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TrainingPet Care

December 27, 2014

PetSafe® Expert

Caryl Wolff

Potty Training Basics

You want a well-trained dog, and potty training is where most people begin. We're going to focus here on puppies, but what we talk about is pretty much the same for older dogs.

Potty training a puppy is more people training than puppy training because your puppy knows how to pee and poop - he just doesn't know where you want him to do it. He's not going to train himself, and that's where you come in.

First Steps

how to start puppy potty training The first several days are information gathering. You need to find out what his internal pattern or schedule is. When you know that, you can begin to change his schedule to one that is more in sync with yours.

Before you start, have realistic expectations. Expect there will be accidents. Everything in his house is new, and he needs time to adjust.

In order to be reliably potty trained, your puppy needs mental control and muscle control. Mental control to know where to go and muscle control to hold it until he gets there. A 6-month-old puppy will have an easier time than a 6-week-old puppy because the older puppy has progressed further developmentally.

The Basics

  • Take your puppy where you want him to go when he has to go.
  • Reward him when he goes in the right place.
  • Watch him like a hawk or confine him at all other times.
  • Clean any accidents with an enzyme-based cleaner.

Let's take them one at a time in more detail.

Take Your Puppy

You need to be present so he goes in the right place. Just letting him outside or crossing your fingers and hoping he'll go on the potty pad or the Pet Loo just won't cut it. Take him on a leash, even if you have to carry him. Hang on because we'll talk more about this in a minute.

Where You Want Him to Go

Decide where you want him to go. If it's in your yard, is it anywhere in your yard or is it in the southeast corner? Is it on grass, on dirt, on cement, or in your flowers?

It helps if you know the surface he is used to using at the breeder's, shelter, or former owner's place. If it's pads, use pads. If it's grass, use grass. You want to get him on a schedule and familiarize him with your house. You can change the surface and the schedule later.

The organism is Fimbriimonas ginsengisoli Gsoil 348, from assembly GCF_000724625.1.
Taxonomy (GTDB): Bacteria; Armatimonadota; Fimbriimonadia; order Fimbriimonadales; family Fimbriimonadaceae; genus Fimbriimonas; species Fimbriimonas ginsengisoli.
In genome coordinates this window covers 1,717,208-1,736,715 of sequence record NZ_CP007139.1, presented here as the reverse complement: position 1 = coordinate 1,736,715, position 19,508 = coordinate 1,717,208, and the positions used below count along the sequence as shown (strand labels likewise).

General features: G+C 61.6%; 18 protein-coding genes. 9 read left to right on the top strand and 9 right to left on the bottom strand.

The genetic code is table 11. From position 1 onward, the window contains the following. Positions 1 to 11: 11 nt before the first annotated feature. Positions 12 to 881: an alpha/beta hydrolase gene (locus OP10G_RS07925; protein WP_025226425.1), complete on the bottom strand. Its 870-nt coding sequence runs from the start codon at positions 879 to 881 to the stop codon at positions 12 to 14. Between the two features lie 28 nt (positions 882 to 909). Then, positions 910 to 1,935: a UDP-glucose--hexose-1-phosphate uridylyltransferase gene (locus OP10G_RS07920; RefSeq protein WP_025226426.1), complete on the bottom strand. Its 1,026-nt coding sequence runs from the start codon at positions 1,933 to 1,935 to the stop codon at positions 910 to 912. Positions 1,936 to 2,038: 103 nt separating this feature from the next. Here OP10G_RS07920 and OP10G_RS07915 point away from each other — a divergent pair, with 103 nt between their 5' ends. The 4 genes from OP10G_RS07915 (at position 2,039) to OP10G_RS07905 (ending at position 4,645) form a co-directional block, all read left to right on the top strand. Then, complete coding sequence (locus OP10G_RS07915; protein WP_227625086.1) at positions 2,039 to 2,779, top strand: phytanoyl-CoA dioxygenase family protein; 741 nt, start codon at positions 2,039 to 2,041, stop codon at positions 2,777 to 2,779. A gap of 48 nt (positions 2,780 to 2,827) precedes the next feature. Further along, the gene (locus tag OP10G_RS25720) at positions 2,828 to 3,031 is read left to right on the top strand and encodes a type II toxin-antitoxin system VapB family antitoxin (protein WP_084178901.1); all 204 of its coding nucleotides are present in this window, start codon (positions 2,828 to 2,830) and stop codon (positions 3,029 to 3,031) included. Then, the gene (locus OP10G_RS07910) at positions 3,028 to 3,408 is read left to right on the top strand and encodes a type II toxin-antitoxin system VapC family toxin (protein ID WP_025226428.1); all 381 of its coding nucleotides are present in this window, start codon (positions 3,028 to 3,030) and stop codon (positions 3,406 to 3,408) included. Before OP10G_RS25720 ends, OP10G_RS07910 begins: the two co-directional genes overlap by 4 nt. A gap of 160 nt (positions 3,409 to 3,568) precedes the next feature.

puppy paper trainingWhen He Has to Go

Keep a diary so you know when he has to go. There are certain predictable potty times -

  • Whenever he wakes up. Puppies may sleep 20 times during the day, so that means 20 opportunities to teach him the right way.
  • X amount of minutes after he has something to eat or drink. X gets larger as he gets older because he has more muscle control as he matures.
  • Right after he chews something because chewing is the first process in digestion, and those digestive juices are flowing!
  • Whenever he gives you any signals that he has to go
    • Walking towards his potty area
    • Sniffing the ground
    • Acting weird - barking at you, pawing at your leg, or something else out of the ordinary
    • Standing still. You'll have to be very quick to see this because it's almost instantaneous.

Reward Him When He Goes in the Right Place

Whenever your puppy does any behavior, he needs to know whether you approve or disapprove within 1 second to associate his behavior with a reward. So, that's why you need to be with him when he potties.

Set up the Train 'n Praise Potty Training System in your potty area. Grab a treat or the remote for the Train 'n Praise on your way to his toilet area so you can reward him immediately after he finishes. If you wait to reward him until he gets in the house, then you've rewarded him for coming back into the house, which is not exactly what you wanted.

Watch Him Like a Hawk or Confine Him at All Other Times.

That means eyeballs on your puppy, not on the computer or the TV. If he hasn't pottied and you know he has to go, then put him in his crate. Your puppy doesn't like to potty where he sleeps, so he will start whining or barking when he has to go.

Clean Any Accidents with an Enzyme-Based Cleaner.

Don't rely on products such as rug deodorizers that can be purchase at grocery stores or some concoction that your mother-in-law makes that worked perfectly for her puppy. Those may get rid of the smell for you but not for your puppy, since his nose has more smell receptors than yours. Get an enzyme-based cleaner that are specifically made to remove the source of the smell.

One Other Thing

Don't interrupt your puppy if he is having an "accident." Huh? Everyone else says to clap your hands or stamp your feet to stop him or tell him "no" and then take him to his potty spot so he can finish.

But when he potties, he needs to relax those muscles. If you interrupt him, the muscles tighten, and he stops going. Now you take him to his spot and wait for what seems like hours, but he still won't go. So you figure that he doesn't have to go anymore and go about your business. But as soon as you go inside or turn your back, bingo, there's a puddle on the floor.

If he has an accident, let him finish and make it a point to be more vigilant. When ya gotta go, ya gotta go! He just couldn't hold it until he got to his toilet area.

These are the basics for potty training your puppy or dog. It generally takes about 3 weeks for your puppy to understand what you want him to do. Happy training!

Written by

Caryl Wolff

Caryl Wolff

Puppy Expert

PetSafe® Expert

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